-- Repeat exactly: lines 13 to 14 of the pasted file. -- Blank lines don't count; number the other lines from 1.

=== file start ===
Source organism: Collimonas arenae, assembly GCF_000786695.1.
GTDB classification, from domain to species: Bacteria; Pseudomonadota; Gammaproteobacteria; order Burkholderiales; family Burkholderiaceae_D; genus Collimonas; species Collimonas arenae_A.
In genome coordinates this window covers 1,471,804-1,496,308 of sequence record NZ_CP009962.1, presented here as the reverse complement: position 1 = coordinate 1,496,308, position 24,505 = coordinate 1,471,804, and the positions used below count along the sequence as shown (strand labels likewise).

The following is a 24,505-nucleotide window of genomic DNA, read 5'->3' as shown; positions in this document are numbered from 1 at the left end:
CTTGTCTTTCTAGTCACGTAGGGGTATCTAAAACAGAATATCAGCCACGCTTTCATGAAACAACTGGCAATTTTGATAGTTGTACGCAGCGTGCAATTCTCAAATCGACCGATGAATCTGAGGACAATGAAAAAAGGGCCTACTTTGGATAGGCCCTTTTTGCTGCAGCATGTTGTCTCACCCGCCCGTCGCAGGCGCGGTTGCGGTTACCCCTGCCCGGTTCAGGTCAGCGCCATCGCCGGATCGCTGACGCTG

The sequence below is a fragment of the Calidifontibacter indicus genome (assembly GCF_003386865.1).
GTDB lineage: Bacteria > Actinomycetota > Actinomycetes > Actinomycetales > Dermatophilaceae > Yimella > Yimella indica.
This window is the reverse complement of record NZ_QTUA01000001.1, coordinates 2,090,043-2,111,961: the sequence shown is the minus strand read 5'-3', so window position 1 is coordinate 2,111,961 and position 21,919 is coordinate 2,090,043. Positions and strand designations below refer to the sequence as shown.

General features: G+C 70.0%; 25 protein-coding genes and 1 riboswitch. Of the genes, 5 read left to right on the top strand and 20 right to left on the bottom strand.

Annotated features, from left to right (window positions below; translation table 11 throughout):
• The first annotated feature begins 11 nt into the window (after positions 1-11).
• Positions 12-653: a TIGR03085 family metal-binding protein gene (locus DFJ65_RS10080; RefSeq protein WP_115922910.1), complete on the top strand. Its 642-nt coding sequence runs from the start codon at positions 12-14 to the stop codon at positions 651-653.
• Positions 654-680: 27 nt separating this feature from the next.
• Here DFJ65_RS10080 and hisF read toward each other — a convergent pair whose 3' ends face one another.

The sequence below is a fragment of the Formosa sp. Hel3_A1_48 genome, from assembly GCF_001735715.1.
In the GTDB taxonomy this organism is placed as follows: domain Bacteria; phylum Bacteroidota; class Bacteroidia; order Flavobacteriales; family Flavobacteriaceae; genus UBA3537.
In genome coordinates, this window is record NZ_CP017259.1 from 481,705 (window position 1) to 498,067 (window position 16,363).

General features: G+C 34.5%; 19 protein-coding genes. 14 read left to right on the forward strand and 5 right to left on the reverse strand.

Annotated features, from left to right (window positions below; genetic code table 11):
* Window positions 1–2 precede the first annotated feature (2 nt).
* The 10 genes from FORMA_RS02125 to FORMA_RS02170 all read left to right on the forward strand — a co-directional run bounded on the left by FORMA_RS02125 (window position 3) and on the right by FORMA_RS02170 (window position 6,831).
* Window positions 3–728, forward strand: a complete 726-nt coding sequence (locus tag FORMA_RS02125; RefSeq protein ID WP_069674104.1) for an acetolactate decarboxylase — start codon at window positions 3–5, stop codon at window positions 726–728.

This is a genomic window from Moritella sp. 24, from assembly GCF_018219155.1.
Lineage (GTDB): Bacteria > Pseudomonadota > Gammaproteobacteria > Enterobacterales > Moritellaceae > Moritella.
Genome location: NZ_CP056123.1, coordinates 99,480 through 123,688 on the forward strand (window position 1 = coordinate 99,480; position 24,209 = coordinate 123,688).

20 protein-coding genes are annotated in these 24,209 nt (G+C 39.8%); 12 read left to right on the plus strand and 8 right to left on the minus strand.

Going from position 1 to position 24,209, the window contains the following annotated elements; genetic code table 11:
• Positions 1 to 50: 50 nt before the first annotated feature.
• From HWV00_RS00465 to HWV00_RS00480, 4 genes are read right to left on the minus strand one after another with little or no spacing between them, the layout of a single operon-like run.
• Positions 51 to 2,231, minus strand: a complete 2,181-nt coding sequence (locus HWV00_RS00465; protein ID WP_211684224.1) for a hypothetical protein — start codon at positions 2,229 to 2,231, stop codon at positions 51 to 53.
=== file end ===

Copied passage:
• Positions 654-680: 27 nt separating this feature from the next.
• Here DFJ65_RS10080 and hisF read toward each other — a convergent pair whose 3' ends face one another.